Iraqi sources confirm Syrian assitance in arresting former Iraqi intelligence chief
An Iraqi source confirmed to Al Bawaba press reports about the arrest of the former head of Iraqi intelligence, Farouq Hijazi, whom Washington accuses of being behind an attempt to assassinate the former US president, George Bush Sr. while on a Kuwaiti visit in 1993. Meanwhile, another source confirmed Syrian assistance with the arrest.
The spokesman of the Iraqi National Congress, the largest Iraqi opposition group, told Al Bawaba, “US forces arrested the former Iraqi intelligence chief, Farouq Hijazi, on Thursday night near the Syrian border.” “Farouq Abdullah Yahya al-Hijazi, previously dubbed as Muwaffaq Abdullah al-Yahya (Abu Harb), was born to a Syrian mother and Saudi father who worked as a policeman in the Saudi Kingdom,” said Nabil al Musawi, the INC’s spokesman. He added “Hijazi’s father moved to Iraq with his family due to problems he faced in Saudi Arabia whilst Farouq was still a child.”
Musawi said he secured the information from an Iraqi citizen who was a former colleague and a close acquaintance of Hijazi. He described the arrest of the former intelligence chief as the “greatest event in the hunt for the toppled regime.” “Hijazi was one of the very few who were allowed to oversee the assassination orders that targeted political opposition leaders inside as well as outside Iraq,” said Musawi, adding that “he [Hijazi] was involved in dozens of operations that victimized Iraqi opposition leaders and innocent people inside and outside the country.”
In the same context, a separate Iraqi source confirmed to Al Bawaba that Hijazi’s arrest was achieved through cooperation with the Syrian authorities, which have recently become more active and cooperative in handing over former Iraqi officials that fled to Syria.
Published reports suggest that Hijazi is of a Palestinian origin and that his parents immigrated to Iraq where they became Iraqi nationals. The Iraqi source, however, denied these reports and confirmed that he is actually from Saudi origin. The official, who requested anonymity, said Hijazi appears to have fled to his uncle’s tribe in Syria, however he did not mention the tribe’s name. Last week, US officials accused Syria of harboring Hijazi, whose latest posts have included Iraqi ambassador to Canada, Turkey and Tunisia.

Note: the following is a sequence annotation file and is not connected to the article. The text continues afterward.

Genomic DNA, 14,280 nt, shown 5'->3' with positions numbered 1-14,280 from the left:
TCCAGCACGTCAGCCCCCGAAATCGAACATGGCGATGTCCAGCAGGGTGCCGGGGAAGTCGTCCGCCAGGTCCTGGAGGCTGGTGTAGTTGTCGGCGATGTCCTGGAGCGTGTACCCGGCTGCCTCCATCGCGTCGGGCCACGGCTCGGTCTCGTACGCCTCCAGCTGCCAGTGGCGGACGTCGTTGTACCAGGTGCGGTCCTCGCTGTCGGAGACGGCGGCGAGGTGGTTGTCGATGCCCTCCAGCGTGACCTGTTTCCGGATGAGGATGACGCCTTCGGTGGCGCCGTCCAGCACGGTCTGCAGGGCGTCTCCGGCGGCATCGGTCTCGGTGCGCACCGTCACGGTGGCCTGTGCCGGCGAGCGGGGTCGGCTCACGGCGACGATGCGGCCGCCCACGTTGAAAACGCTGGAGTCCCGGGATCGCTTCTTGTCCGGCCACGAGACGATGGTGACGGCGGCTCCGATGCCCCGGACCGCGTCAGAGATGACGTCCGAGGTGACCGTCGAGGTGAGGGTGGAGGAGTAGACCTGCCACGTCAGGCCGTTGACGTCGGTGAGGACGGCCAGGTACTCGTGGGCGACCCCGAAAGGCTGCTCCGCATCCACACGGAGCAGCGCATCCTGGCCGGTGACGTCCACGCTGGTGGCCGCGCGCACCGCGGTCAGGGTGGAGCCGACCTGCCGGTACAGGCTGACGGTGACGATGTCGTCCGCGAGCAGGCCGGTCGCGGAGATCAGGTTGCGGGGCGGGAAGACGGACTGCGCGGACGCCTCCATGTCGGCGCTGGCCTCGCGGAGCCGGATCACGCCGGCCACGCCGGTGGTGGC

The US had accused Hijazi of masterminding a failed attempt at assassinating former US president George Bush Sr. in an official visit to Kuwait in 1993. The former CIA chief James Wolsley, as cited by CNN, said the ‘agency knew the man was involved in the [assassination] attempt along with al-Qaeda.” Another CIA official described the arrest as one of the most important arrests the American forces have achieved in Iraq.”
During his service as Iraqi ambassador to Turkey in 1998, US officials said Hijazi traveled to Afghanistan and met al-Qaeda leader Osama Bin Laden, which they describe as ‘evidence’ about links between the toppled regime and the al-Qaeda network. US officials also accused Hijazi of meeting Mohammad Atta, leader of the group of hijackers that carried out the 9/11 attacks in Washington and New York. US officials stated that a meeting took place in the Czech Republic’s capital city of Prague on April 2001, few months prior to the attacks.
However, prior to the war, officials of the now-toppled Iraqi-regime repeatedly denied these accusations, and for that matter, any other accusation linking them to al-Qaeda. Additionally, following US accusations [of Hijazi’s links with al-Qaeda], Baghdad withdrew Hijazi from Ankara upon his request and appointed him Iraqi ambassador to Tunisia, where he stayed until he was arrested Thursday night near the Syrian border. (Albawaba.com)